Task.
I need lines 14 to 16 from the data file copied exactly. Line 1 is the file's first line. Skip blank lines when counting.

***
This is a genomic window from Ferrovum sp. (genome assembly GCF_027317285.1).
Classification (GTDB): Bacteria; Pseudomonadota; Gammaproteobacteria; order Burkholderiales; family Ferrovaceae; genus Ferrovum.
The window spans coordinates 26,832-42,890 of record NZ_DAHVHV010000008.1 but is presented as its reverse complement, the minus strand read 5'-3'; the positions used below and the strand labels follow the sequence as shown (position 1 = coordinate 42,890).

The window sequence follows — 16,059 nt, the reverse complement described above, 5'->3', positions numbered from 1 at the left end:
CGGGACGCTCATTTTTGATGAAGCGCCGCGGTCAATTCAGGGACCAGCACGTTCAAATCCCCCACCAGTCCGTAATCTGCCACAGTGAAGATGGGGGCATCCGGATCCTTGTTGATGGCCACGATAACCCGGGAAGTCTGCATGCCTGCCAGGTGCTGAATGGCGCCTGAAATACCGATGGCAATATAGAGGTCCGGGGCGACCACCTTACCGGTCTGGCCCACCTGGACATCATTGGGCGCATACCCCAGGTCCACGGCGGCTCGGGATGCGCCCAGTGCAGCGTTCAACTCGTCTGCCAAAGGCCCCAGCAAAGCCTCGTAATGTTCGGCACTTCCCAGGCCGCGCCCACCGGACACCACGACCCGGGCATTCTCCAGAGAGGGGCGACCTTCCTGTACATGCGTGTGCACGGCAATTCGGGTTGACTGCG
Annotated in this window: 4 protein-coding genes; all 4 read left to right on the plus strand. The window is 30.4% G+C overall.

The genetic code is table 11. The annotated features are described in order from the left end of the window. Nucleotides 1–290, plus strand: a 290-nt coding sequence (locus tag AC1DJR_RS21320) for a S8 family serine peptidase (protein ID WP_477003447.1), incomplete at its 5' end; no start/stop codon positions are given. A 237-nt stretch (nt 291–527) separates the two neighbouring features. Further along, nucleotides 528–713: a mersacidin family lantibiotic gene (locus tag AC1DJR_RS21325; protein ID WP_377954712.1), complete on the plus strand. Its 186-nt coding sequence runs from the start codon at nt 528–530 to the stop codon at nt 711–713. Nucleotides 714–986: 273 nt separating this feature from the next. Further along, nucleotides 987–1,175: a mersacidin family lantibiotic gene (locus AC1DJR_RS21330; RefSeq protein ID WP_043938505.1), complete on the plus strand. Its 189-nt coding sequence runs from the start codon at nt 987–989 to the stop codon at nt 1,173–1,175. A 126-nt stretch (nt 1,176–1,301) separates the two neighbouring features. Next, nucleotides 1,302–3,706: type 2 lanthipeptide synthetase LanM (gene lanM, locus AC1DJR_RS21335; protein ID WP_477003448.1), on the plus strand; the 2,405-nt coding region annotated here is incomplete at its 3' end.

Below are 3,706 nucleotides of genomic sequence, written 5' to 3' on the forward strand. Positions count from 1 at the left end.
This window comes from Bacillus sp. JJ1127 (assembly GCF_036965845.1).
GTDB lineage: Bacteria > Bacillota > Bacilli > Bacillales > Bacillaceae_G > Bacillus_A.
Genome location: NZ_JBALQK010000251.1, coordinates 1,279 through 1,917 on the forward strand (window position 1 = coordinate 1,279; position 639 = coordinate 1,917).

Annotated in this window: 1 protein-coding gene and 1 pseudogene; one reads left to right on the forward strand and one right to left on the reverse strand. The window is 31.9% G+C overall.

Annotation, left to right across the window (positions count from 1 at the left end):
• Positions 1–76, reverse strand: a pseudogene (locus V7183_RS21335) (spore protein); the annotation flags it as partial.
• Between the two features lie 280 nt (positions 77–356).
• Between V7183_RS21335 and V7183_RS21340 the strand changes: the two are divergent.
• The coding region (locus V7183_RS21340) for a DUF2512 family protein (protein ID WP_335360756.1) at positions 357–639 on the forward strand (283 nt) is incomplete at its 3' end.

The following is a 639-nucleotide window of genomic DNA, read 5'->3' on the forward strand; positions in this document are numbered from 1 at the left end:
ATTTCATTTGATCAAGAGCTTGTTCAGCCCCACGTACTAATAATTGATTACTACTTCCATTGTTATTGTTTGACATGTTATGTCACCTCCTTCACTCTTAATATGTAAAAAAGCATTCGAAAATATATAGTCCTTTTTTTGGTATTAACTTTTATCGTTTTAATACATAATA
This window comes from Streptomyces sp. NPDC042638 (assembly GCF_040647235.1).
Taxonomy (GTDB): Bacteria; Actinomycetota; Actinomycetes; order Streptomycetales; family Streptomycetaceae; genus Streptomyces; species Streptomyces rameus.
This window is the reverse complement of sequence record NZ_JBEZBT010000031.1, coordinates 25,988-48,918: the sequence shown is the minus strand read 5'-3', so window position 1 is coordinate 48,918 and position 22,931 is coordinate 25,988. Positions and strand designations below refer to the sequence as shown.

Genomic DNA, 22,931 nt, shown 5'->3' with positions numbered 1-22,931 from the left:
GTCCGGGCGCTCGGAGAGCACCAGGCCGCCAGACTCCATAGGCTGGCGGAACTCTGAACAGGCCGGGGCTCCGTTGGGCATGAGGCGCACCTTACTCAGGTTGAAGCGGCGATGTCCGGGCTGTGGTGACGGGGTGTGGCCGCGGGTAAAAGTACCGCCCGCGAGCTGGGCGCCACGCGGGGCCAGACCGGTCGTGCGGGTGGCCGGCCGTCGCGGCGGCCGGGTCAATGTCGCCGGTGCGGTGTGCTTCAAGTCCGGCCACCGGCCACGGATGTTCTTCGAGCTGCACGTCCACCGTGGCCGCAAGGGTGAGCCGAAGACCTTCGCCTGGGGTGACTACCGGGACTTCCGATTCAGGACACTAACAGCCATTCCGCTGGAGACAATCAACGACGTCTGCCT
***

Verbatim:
• Positions 1–76, reverse strand: a pseudogene (locus V7183_RS21335) (spore protein); the annotation flags it as partial.
• Between the two features lie 280 nt (positions 77–356).
• Between V7183_RS21335 and V7183_RS21340 the strand changes: the two are divergent.